Thanks everyone for their help so far.

It’s easy for me to add a 2700 ohm current-limiting resistor, so I think I’ll go that route.

Regarding the RC low-pass filter issue…

MarkT:
When you link two outputs with a current-limiting resistor then you introduce low-pass
filtering (the R combines with the stray capacitance and the input capacitange of the pin).

For fast signals that means you need quite a small resistor, such as 220 ohms, for slower
signals 2k2 or 10k might be fine.

After I take the HX711 clock pin high (via a digitalWrite), the data pin is ready to read in 0.1 uS. Immediately after the write high, I take the clock pin low (via another digitalWrite…which takes 4.5 uS), and then read the data pin (with a digitalRead).

If the HX711 data pin transitions from low to high, it must rise from 0 v to 3.0 v (0.6 Vcc for valid high) in about 4.4 uS (or more depending on the exact time at which the digitalRead occurs). Since 0.6 Vcc is the approximately the rise in one RC time, I need RC < 4.4 uS. Therefore, with a 2700 ohm resistor, parasitic C must be less than about 1900 pF.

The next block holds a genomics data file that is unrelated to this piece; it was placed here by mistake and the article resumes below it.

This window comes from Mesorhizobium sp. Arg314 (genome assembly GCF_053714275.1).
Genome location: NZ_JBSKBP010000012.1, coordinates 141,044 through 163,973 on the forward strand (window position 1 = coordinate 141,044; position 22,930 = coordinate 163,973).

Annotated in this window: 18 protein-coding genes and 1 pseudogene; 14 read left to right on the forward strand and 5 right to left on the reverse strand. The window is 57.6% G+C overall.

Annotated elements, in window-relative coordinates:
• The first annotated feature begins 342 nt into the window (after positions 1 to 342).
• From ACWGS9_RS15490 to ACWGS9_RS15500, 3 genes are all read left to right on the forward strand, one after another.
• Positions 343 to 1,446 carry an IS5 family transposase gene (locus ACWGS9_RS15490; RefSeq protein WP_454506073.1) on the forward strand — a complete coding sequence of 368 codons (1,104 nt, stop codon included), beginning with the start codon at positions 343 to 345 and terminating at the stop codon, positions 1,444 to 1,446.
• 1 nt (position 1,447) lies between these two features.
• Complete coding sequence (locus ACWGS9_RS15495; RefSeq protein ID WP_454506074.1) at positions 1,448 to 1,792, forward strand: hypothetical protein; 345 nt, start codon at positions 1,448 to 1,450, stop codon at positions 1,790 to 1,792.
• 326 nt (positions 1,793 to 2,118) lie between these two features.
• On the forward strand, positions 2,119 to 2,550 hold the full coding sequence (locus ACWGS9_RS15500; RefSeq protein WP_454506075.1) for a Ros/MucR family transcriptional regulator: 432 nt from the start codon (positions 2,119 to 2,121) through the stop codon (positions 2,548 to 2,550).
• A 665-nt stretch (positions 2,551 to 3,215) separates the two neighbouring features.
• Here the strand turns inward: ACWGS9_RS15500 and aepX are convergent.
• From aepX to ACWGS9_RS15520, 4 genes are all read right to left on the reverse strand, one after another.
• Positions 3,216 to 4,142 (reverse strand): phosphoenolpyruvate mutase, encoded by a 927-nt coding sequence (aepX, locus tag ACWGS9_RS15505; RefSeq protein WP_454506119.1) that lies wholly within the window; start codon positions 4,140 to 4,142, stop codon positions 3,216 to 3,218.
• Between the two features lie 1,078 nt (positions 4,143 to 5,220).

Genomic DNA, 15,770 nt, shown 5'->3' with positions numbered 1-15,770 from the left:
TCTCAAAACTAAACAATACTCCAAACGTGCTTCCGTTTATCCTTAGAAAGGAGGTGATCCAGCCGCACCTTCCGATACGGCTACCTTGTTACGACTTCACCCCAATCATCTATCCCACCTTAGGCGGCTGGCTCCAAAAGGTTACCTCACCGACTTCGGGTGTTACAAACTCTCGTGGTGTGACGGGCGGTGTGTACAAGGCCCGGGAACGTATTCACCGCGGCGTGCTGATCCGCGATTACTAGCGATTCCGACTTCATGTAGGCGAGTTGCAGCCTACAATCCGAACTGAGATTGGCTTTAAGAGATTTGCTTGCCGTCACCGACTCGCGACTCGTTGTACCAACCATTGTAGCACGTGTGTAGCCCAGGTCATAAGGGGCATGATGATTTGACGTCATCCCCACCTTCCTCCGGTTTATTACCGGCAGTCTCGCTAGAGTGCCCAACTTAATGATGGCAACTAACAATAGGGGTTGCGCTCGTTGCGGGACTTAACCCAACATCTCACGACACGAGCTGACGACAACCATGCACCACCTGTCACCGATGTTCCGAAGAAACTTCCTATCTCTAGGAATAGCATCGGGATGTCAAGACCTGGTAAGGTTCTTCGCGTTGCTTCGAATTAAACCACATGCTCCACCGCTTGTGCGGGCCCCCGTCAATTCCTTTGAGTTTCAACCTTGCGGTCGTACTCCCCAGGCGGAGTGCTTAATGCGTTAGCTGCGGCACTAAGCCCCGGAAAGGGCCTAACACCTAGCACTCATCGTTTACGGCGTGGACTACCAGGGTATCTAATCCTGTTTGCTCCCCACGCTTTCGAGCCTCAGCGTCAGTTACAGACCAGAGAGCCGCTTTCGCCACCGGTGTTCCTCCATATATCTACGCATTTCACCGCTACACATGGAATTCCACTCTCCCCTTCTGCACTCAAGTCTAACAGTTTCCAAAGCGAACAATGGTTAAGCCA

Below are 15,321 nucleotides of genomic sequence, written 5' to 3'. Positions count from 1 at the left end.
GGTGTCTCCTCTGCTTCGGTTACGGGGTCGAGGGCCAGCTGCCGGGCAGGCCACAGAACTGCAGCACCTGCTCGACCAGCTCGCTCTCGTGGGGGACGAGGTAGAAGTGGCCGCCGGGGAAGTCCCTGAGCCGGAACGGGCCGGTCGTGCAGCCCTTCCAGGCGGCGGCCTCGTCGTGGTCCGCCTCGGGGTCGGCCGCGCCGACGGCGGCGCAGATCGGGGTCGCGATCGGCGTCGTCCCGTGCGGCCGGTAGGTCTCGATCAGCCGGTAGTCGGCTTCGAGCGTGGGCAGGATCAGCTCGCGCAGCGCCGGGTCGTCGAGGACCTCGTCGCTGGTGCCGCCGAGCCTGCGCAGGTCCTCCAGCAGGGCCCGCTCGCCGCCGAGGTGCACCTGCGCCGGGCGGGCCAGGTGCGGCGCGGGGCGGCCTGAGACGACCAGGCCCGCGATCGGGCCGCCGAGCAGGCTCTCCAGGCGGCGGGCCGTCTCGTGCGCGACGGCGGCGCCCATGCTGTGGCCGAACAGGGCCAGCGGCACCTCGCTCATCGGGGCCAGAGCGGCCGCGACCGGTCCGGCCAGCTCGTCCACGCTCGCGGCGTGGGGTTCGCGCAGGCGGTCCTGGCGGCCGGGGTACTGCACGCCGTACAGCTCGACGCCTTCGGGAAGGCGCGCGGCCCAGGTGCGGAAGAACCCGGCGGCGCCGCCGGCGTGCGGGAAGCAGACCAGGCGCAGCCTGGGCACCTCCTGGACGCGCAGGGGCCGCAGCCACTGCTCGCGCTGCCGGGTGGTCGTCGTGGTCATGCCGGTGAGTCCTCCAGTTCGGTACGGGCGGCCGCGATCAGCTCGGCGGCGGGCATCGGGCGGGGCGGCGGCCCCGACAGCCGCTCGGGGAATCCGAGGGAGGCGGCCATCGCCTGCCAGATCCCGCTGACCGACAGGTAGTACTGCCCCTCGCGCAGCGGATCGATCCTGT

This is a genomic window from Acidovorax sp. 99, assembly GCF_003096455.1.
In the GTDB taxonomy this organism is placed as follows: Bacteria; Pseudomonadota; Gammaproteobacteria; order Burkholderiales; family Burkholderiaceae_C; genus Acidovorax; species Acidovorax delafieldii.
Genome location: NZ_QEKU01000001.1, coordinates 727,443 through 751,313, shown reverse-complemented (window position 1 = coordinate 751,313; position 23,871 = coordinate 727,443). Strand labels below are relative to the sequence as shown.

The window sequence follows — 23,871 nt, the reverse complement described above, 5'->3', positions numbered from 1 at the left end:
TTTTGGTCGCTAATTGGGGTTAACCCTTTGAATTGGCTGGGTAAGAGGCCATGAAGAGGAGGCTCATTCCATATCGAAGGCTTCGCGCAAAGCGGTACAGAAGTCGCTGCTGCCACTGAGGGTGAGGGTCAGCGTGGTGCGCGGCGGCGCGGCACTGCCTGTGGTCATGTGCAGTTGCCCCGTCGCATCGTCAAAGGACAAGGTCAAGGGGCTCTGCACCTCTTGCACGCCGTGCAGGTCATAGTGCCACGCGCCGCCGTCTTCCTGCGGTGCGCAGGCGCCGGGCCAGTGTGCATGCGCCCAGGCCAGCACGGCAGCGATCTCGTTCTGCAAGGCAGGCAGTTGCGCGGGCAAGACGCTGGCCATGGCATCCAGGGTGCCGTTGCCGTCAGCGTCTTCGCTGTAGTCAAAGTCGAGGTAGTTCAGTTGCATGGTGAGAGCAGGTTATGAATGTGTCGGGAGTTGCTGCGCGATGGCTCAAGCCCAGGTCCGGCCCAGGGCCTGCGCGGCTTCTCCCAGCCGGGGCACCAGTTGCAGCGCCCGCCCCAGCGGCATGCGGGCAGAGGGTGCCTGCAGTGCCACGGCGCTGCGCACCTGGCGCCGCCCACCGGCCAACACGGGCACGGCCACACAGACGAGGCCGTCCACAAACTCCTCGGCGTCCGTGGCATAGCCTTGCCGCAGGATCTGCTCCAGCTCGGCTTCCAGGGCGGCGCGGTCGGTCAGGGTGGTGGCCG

If the data pin needs to transition from high to low, it must drop to 1.5 v (0.3 Vcc for valid low) in the same amount of time. In that case, C must be less than about 370 pF.

I’ve read that there’s between 2 pF and 10 pF between traces on solderless breadboard. I’m using a soldered stripboard (sorta - Adafruit perma-proto board). I wouldn’t expect a strip board to have more, much less orders of magnitude more stray capacitance than a solderless breadboard.

So, I shouldn’t worry about this, right?

Dave

Follow-up - it works with a 2700 ohm resistor in series between the HX711 data out and the 328 input pin. It would be fun to look at the waveform with and without the resistor, but I don't have the right tool.

Thank you for the follow-up.